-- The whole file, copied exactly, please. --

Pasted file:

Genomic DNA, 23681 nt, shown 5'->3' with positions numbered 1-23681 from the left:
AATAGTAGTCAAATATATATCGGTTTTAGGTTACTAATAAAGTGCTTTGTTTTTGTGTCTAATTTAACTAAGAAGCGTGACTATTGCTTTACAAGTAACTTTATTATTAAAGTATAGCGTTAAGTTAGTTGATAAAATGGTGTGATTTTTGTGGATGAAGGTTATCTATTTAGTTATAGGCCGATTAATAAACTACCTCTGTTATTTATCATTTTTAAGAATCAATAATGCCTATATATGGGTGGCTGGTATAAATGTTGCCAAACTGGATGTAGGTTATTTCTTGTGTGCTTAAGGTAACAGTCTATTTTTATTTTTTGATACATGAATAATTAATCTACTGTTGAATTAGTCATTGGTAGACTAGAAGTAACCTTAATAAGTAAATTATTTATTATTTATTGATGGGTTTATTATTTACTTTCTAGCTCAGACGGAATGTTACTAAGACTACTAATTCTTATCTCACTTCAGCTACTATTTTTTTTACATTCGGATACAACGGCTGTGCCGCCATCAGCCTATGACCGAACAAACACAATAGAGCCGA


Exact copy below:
Genomic DNA, 23681 nt, shown 5'->3' with positions numbered 1-23681 from the left:
AATAGTAGTCAAATATATATCGGTTTTAGGTTACTAATAAAGTGCTTTGTTTTTGTGTCTAATTTAACTAAGAAGCGTGACTATTGCTTTACAAGTAACTTTATTATTAAAGTATAGCGTTAAGTTAGTTGATAAAATGGTGTGATTTTTGTGGATGAAGGTTATCTATTTAGTTATAGGCCGATTAATAAACTACCTCTGTTATTTATCATTTTTAAGAATCAATAATGCCTATATATGGGTGGCTGGTATAAATGTTGCCAAACTGGATGTAGGTTATTTCTTGTGTGCTTAAGGTAACAGTCTATTTTTATTTTTTGATACATGAATAATTAATCTACTGTTGAATTAGTCATTGGTAGACTAGAAGTAACCTTAATAAGTAAATTATTTATTATTTATTGATGGGTTTATTATTTACTTTCTAGCTCAGACGGAATGTTACTAAGACTACTAATTCTTATCTCACTTCAGCTACTATTTTTTTTACATTCGGATACAACGGCTGTGCCGCCATCAGCCTATGACCGAACAAACACAATAGAGCCGA